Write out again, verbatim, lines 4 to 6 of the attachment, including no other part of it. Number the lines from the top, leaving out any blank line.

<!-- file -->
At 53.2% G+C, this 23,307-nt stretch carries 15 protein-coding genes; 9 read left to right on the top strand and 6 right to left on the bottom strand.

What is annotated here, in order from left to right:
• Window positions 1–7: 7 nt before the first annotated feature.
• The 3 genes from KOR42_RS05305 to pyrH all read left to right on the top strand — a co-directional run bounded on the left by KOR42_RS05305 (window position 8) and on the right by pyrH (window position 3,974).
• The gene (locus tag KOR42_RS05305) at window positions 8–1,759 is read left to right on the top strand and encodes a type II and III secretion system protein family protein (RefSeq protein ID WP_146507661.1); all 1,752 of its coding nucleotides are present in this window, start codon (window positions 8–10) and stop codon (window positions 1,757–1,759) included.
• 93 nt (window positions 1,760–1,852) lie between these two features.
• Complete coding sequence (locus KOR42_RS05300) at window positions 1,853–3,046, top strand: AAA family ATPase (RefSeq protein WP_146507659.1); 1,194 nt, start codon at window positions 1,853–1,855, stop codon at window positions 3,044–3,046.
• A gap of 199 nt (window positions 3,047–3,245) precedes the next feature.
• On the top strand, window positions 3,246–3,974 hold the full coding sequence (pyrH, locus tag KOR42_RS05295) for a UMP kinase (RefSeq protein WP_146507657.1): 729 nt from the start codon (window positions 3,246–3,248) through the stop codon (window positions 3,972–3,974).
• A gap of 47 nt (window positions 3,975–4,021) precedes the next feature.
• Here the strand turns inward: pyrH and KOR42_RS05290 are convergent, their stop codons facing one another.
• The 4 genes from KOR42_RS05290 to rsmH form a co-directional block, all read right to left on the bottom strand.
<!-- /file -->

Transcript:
• The 3 genes from KOR42_RS05305 to pyrH all read left to right on the top strand — a co-directional run bounded on the left by KOR42_RS05305 (window position 8) and on the right by pyrH (window position 3,974).
• The gene (locus tag KOR42_RS05305) at window positions 8–1,759 is read left to right on the top strand and encodes a type II and III secretion system protein family protein (RefSeq protein ID WP_146507661.1); all 1,752 of its coding nucleotides are present in this window, start codon (window positions 8–10) and stop codon (window positions 1,757–1,759) included.
• 93 nt (window positions 1,760–1,852) lie between these two features.